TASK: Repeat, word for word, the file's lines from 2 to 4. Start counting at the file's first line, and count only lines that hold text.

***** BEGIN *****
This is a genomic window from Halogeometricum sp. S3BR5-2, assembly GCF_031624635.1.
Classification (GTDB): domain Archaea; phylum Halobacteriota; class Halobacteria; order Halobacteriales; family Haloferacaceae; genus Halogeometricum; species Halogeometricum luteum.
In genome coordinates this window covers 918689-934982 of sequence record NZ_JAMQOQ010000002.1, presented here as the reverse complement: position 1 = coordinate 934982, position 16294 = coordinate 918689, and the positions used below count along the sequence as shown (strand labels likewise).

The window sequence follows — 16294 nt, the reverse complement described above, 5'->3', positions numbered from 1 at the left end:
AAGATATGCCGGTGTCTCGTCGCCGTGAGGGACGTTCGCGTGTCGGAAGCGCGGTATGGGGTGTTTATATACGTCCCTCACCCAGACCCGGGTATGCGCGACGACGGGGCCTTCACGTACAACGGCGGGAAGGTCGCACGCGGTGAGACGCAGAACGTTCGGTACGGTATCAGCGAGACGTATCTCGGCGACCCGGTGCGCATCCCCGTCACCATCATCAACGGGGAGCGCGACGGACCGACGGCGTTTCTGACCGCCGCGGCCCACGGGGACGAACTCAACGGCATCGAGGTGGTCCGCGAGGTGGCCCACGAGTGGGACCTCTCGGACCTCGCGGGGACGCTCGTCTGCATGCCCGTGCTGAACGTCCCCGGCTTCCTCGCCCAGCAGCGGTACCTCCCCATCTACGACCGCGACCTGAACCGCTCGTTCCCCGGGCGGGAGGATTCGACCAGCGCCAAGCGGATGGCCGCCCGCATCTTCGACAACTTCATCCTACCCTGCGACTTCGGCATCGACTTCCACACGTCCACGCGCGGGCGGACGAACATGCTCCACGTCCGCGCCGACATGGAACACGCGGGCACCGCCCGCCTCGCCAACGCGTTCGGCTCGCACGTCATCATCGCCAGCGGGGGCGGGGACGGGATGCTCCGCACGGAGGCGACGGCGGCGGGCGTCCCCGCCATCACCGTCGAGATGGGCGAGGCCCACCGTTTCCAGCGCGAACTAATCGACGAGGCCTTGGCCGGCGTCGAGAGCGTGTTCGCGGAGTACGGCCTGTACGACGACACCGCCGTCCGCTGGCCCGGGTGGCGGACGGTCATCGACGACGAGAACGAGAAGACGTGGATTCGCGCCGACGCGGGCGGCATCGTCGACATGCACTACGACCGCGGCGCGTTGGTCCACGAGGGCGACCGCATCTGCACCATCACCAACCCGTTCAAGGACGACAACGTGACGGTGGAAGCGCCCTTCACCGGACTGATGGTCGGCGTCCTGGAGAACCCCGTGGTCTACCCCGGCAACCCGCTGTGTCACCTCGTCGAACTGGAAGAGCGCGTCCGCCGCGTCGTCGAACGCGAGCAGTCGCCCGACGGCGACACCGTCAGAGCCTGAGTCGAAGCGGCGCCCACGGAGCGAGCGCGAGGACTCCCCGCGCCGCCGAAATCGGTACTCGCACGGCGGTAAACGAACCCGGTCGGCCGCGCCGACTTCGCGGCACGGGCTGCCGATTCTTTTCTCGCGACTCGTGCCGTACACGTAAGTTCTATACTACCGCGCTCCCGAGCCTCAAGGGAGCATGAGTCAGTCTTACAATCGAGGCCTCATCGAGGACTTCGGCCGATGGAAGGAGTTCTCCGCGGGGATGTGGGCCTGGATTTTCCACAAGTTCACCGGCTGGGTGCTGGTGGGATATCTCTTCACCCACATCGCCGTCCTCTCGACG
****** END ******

Classification (GTDB): domain Archaea; phylum Halobacteriota; class Halobacteria; order Halobacteriales; family Haloferacaceae; genus Halogeometricum; species Halogeometricum luteum.
In genome coordinates this window covers 918689-934982 of sequence record NZ_JAMQOQ010000002.1, presented here as the reverse complement: position 1 = coordinate 934982, position 16294 = coordinate 918689, and the positions used below count along the sequence as shown (strand labels likewise).

The window sequence follows — 16294 nt, the reverse complement described above, 5'->3', positions numbered from 1 at the left end: